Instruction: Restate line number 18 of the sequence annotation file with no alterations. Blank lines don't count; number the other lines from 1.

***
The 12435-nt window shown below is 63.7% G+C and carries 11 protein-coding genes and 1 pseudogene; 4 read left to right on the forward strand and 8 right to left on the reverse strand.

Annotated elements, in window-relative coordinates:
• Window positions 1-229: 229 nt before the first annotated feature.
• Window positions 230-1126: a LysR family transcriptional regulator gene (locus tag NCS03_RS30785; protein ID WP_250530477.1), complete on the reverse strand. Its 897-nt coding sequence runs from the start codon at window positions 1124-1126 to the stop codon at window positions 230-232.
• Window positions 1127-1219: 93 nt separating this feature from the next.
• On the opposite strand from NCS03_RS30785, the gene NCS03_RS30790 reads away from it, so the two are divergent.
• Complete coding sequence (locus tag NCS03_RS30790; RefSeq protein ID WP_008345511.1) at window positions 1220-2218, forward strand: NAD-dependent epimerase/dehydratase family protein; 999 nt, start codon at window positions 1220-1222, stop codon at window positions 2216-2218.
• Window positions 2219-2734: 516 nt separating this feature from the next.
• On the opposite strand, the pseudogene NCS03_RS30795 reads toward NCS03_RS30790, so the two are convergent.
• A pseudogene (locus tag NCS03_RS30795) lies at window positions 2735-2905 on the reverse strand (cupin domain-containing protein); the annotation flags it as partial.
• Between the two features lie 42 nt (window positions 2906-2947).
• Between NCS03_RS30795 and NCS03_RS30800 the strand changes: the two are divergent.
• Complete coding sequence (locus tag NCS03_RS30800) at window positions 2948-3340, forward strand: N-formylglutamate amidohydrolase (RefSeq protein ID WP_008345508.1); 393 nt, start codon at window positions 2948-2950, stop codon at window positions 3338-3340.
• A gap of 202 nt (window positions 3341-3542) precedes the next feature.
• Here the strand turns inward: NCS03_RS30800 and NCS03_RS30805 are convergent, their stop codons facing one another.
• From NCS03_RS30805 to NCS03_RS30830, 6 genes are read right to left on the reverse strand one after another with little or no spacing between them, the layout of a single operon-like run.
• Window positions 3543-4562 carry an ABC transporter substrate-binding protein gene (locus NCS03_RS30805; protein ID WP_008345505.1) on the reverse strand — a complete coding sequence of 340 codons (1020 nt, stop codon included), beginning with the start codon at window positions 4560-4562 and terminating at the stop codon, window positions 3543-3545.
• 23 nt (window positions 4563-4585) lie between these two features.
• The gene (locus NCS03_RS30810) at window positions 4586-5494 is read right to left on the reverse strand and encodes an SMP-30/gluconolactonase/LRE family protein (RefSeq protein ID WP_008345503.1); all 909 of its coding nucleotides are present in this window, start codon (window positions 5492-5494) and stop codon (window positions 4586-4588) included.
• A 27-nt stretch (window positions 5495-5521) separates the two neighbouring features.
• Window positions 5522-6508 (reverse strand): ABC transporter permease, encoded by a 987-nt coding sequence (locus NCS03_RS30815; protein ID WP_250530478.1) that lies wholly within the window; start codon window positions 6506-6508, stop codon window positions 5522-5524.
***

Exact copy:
• 23 nt (window positions 4563-4585) lie between these two features.